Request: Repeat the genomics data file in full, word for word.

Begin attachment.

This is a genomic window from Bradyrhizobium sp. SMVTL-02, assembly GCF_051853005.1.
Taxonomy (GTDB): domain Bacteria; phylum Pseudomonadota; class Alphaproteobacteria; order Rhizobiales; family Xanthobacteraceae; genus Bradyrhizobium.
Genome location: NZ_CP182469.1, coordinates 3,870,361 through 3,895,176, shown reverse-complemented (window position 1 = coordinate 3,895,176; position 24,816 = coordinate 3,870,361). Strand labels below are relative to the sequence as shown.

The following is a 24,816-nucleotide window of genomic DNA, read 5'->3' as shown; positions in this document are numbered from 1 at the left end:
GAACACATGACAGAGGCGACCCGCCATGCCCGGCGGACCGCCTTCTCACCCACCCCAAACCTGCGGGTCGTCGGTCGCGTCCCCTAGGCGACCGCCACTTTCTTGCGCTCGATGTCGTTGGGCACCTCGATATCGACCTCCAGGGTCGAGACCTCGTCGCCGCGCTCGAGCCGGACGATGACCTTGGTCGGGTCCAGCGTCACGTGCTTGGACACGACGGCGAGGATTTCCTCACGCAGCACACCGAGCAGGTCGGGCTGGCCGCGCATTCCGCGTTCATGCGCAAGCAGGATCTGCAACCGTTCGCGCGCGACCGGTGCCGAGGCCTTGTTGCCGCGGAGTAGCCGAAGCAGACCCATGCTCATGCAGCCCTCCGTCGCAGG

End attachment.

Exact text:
This is a genomic window from Bradyrhizobium sp. SMVTL-02, assembly GCF_051853005.1.
Taxonomy (GTDB): domain Bacteria; phylum Pseudomonadota; class Alphaproteobacteria; order Rhizobiales; family Xanthobacteraceae; genus Bradyrhizobium.
Genome location: NZ_CP182469.1, coordinates 3,870,361 through 3,895,176, shown reverse-complemented (window position 1 = coordinate 3,895,176; position 24,816 = coordinate 3,870,361). Strand labels below are relative to the sequence as shown.

The following is a 24,816-nucleotide window of genomic DNA, read 5'->3' as shown; positions in this document are numbered from 1 at the left end:
GAACACATGACAGAGGCGACCCGCCATGCCCGGCGGACCGCCTTCTCACCCACCCCAAACCTGCGGGTCGTCGGTCGCGTCCCCTAGGCGACCGCCACTTTCTTGCGCTCGATGTCGTTGGGCACCTCGATATCGACCTCCAGGGTCGAGACCTCGTCGCCGCGCTCGAGCCGGACGATGACCTTGGTCGGGTCCAGCGTCACGTGCTTGGACACGACGGCGAGGATTTCCTCACGCAGCACACCGAGCAGGTCGGGCTGGCCGCGCATTCCGCGTTCATGCGCAAGCAGGATCTGCAACCGTTCGCGCGCGACCGGTGCCGAGGCCTTGTTGCCGCGGAGTAGCCGAAGCAGACCCATGCTCATGCAGCCCTCCGTCGCAGG